What do you answer when someone asks you, "Do you believe in God?" The question is on a par with "How high is up?" If you don't know what the questioner thinks of when he says "God," you cannot give a valid answer. In any case what you believe or what I believe or what the Archbishop or High Lama believes isn't going to affect the way the universe is constructed or by what agencies.
Considering how ingenious we are when it comes to devising physical conveniences, we human beings are astonishingly unreasonable about our innermost convictions. Yet these concern us most intimately and dictate all our actions. We may not examine our motives or even be aware of them but our characteristic habits of thought are what determine all our decisions. They in fact constitute our faith. What those habits of thought are depends in large part on our heredity and surroundings. With or without intent we are indoctrinated in childhood by parents and teachers.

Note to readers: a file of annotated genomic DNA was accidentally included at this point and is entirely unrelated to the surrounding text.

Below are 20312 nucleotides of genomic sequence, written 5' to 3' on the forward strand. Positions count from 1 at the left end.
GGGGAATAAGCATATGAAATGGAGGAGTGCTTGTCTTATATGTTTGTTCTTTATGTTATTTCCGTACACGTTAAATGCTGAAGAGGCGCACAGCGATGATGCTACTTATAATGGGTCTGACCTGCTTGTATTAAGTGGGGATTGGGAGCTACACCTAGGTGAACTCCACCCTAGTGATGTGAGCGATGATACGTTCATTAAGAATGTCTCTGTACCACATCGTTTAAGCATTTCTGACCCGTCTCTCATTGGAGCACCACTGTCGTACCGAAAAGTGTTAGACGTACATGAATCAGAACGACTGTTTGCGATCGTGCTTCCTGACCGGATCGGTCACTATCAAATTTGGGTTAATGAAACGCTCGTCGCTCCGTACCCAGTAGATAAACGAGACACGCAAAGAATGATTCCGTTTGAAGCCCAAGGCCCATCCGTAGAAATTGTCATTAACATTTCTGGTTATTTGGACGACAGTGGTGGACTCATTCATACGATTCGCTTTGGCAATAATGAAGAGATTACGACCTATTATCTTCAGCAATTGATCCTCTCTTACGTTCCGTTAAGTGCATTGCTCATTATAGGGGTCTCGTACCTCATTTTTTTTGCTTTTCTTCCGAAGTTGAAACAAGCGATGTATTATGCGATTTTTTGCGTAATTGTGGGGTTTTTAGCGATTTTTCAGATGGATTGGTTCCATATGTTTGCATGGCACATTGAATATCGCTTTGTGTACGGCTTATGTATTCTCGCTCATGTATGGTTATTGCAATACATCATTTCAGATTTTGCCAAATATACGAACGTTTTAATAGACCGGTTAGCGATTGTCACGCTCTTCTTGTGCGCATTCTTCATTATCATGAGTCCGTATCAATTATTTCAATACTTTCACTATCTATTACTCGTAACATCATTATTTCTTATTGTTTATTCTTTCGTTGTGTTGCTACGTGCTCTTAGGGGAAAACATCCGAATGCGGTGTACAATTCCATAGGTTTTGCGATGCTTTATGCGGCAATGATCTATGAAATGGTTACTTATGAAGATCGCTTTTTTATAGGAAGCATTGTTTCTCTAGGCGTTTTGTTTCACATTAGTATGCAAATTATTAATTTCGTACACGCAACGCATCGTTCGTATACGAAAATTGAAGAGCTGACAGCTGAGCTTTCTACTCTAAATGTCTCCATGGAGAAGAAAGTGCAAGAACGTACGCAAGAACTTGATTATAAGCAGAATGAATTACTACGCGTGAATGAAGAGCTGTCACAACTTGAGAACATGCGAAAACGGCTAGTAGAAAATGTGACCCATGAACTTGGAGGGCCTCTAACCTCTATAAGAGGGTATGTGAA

Only fifty years ago every religion was uniquely right, and its believers generously sent missionaries to convert the benighted in other lands. There were Buddhist missionaries in the West and Christian missionaries of various denominations all over the globe. (Whether converts benefited is here beside the point.) Since then an alembic has been at work on human thought and there has been a marked change in the thinking of the average person. Whether this has come about as the result of the promulgation last century of a portion of the secret doctrine — either through the book of that name or by the persuasive influence on world thought of its facts and philosophy — or, perchance, by sheer coincidence, the result has been powerful. Closed minds have opened, people have begun to think, to reason, to philosophize; more and more people are tending to question the views of their elders and to think for themselves, even having the audacity occasionally to draw their own conclusions about life, its purpose, and the validity of long-established dogmas! Wonders of nature are being more closely examined and a new reverence for the intelligent arrangement of the natural world has been gaining ground. Most momentous, the idea of brotherhood among all beings has by now almost surmounted the tacit assumption of superiority or inferiority of groups of people, racial or religious, of former days.